Not all slugs are bad really.

For the most part, slugs are my nemeses. They attack my attempts at growing my own food, they decimate my flowers and they leave a slimy mess everywhere. Once they hit a certain size they seem to have very few enemies (apart from gardeners and their friends the hedgehogs). However, not all slugs are bad, one of the less destructive slugs is the rather pretty tiger slug.

The tiger slug, is also known as a leopard slug (Limax Maximus) for obvious reasons.  These large slugs (they can grow up to 16cm in length) are relatively common throughout Britain and Ireland and are usually found in gardens and woodlands.  They tend to feed on decaying matter and fungi (and, allegedly other slugs) so, next time you see one of these not so little chaps, maybe think twice before ‘dealing’ with them!

Slug Terror

After all of the recent rain which has created a field day for the little sluggy terrors there is worse news on the horizon.  According to a recent report on the BBC website a new type of slug has been discovered in Wales. Unlike other slugs this one is carnivorous and lives underground and eats worms sucking them through its teeth. So, not only do we have to contend with slugs and snails decimating all of the vegetation now they are eating our wormey helpers – it’s a conspiracy!

Hedgehog

Last night I discovered that we have a hedgehog back in the garden. We did have a couple last year, but were worried we had evicted them when we moved the railway sleepers that one of them appeared to be nesting under.

We have since made a waterproof home for them at the bottom of the garden using some spare patio slabs, but until last night had very little evidence that they had forgiven us.
This return should be good news, because, as many of you probably already realise, hedgehogs are a gardener’s best friend and will eat all sorts of grubs, including those pesky slugs and snails. At least he will be earning his keep unlike those lazy frogs!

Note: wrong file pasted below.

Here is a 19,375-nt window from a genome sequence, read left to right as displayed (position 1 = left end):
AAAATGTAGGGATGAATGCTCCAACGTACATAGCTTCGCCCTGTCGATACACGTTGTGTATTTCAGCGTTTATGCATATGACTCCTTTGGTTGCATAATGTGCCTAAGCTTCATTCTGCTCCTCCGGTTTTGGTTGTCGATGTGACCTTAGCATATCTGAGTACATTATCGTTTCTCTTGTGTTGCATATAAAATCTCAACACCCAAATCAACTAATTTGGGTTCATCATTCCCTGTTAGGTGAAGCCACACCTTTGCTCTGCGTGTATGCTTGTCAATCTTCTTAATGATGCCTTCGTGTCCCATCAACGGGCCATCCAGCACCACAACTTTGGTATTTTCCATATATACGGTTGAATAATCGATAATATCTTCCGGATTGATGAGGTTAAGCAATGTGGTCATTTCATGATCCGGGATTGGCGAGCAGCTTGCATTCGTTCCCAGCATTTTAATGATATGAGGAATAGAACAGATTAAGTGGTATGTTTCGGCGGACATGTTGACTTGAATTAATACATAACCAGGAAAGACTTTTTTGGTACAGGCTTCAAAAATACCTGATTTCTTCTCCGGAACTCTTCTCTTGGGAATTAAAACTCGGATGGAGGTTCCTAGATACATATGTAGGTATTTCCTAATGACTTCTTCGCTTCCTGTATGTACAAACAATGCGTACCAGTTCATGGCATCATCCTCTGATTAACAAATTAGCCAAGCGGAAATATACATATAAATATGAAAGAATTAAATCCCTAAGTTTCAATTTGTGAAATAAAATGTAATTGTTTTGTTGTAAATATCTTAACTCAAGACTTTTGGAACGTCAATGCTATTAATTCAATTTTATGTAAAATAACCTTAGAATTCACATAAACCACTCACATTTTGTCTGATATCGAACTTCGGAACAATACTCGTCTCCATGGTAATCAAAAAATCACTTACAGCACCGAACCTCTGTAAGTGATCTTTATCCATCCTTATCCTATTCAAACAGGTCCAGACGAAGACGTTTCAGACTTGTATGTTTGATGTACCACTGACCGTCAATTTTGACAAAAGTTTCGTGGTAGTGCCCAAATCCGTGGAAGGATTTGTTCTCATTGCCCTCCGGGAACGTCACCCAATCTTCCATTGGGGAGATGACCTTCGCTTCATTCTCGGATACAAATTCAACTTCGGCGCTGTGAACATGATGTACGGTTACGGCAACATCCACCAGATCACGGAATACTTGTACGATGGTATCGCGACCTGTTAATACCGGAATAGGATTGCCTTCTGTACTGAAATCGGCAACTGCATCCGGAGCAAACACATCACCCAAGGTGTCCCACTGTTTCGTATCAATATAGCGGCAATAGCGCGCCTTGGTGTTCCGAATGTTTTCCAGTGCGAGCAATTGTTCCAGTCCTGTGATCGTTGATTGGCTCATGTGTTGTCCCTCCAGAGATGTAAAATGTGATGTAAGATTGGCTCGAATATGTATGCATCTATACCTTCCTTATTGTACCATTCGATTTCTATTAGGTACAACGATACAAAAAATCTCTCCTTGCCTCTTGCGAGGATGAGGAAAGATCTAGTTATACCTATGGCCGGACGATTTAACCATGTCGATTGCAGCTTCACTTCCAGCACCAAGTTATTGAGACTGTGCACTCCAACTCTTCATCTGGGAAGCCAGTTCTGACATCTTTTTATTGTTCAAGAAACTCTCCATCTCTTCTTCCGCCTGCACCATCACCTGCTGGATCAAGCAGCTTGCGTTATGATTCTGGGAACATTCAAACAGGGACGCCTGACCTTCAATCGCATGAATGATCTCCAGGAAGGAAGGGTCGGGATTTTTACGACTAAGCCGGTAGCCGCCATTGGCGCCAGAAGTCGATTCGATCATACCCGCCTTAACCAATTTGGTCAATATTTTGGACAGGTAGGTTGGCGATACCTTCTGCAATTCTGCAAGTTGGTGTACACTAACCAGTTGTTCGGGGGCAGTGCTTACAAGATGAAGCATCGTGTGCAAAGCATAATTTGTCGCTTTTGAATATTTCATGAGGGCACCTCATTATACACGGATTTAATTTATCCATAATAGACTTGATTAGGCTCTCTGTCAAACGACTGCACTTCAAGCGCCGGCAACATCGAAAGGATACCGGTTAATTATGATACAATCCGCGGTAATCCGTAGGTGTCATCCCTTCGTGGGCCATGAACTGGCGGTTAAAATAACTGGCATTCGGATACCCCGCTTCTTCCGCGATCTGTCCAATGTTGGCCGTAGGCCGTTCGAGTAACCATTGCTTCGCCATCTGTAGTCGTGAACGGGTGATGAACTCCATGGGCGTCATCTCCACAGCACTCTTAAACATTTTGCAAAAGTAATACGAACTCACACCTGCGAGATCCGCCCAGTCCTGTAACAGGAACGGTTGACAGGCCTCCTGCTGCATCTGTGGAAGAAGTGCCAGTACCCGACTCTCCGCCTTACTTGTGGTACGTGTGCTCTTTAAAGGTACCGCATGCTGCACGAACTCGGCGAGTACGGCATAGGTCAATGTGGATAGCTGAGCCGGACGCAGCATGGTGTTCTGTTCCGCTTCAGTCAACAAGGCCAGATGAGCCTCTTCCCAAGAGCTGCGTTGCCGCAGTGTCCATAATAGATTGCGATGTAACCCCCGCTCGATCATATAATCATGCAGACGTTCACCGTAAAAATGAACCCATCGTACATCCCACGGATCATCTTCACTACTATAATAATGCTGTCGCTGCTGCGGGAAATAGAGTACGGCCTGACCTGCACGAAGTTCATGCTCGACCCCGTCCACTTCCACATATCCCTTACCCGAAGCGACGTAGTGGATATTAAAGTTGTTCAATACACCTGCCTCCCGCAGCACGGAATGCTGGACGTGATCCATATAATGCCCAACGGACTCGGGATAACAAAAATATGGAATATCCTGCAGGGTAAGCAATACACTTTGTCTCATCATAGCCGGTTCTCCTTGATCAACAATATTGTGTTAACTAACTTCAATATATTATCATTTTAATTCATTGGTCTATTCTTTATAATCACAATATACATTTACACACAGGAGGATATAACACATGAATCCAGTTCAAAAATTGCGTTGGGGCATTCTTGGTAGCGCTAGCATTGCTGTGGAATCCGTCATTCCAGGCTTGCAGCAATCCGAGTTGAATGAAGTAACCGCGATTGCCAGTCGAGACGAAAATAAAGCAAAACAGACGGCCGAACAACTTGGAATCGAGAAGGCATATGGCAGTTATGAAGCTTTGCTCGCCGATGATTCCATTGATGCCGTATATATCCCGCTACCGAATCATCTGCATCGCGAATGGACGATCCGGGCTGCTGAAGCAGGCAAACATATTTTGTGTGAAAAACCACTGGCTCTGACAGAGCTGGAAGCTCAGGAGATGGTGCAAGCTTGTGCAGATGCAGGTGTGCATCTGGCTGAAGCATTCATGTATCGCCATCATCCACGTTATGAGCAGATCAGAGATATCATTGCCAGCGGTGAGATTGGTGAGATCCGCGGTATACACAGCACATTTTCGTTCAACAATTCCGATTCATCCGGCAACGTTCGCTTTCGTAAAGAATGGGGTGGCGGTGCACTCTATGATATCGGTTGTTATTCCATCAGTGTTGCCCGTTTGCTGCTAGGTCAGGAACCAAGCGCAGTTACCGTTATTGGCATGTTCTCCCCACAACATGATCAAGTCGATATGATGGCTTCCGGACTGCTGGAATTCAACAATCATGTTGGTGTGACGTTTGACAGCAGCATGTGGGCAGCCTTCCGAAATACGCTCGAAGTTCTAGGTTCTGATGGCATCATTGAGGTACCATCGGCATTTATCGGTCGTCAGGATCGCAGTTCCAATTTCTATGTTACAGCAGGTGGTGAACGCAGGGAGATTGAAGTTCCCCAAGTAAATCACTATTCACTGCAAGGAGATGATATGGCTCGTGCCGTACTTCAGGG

Sluggy Devastation

Well, it just goes to show how much I know, my advice to grow courgettes and rhubarb if you want something that doesn’t require much attention and will repay you many times over seems to be a little ironic at the moment.  

We had neglected our rhubarb for a couple of years whilst we were re-landscaping the back garden and so had it imprisoned in a pot for the entire time.  It is planted in the ground now, but is looking a bit weak and feeble still (although it is growing).

Courgette after slug devastation A couple of weeks ago, when the weather was warm I optimistically planted out a courgette hoping it would get a head start whilst there seemed to be a ridiculously low number of slugs around.  Well, what a fool I was, as the picture shows the sluggy grapevine seems to have put the word around quite quickly that I had dared plant my crops out and as soon as the damp weather (damp being a bit of an understatement, it feels a little like monsoon season at the moment) appeared so did the slugs.  

Blauhilde I know that I could prevent this with little blue pellets, but we are trying to be as organic as possible and are trying to encourage the ecosystem (although at this rate I may start charging the frogs board and lodgings as they are not earning their keep).  I have another courgette in reserve, but I will plant this in a pot this weekend.On the plus side, I have planted my beans in various parts of the garden, and some of them are still in one piece.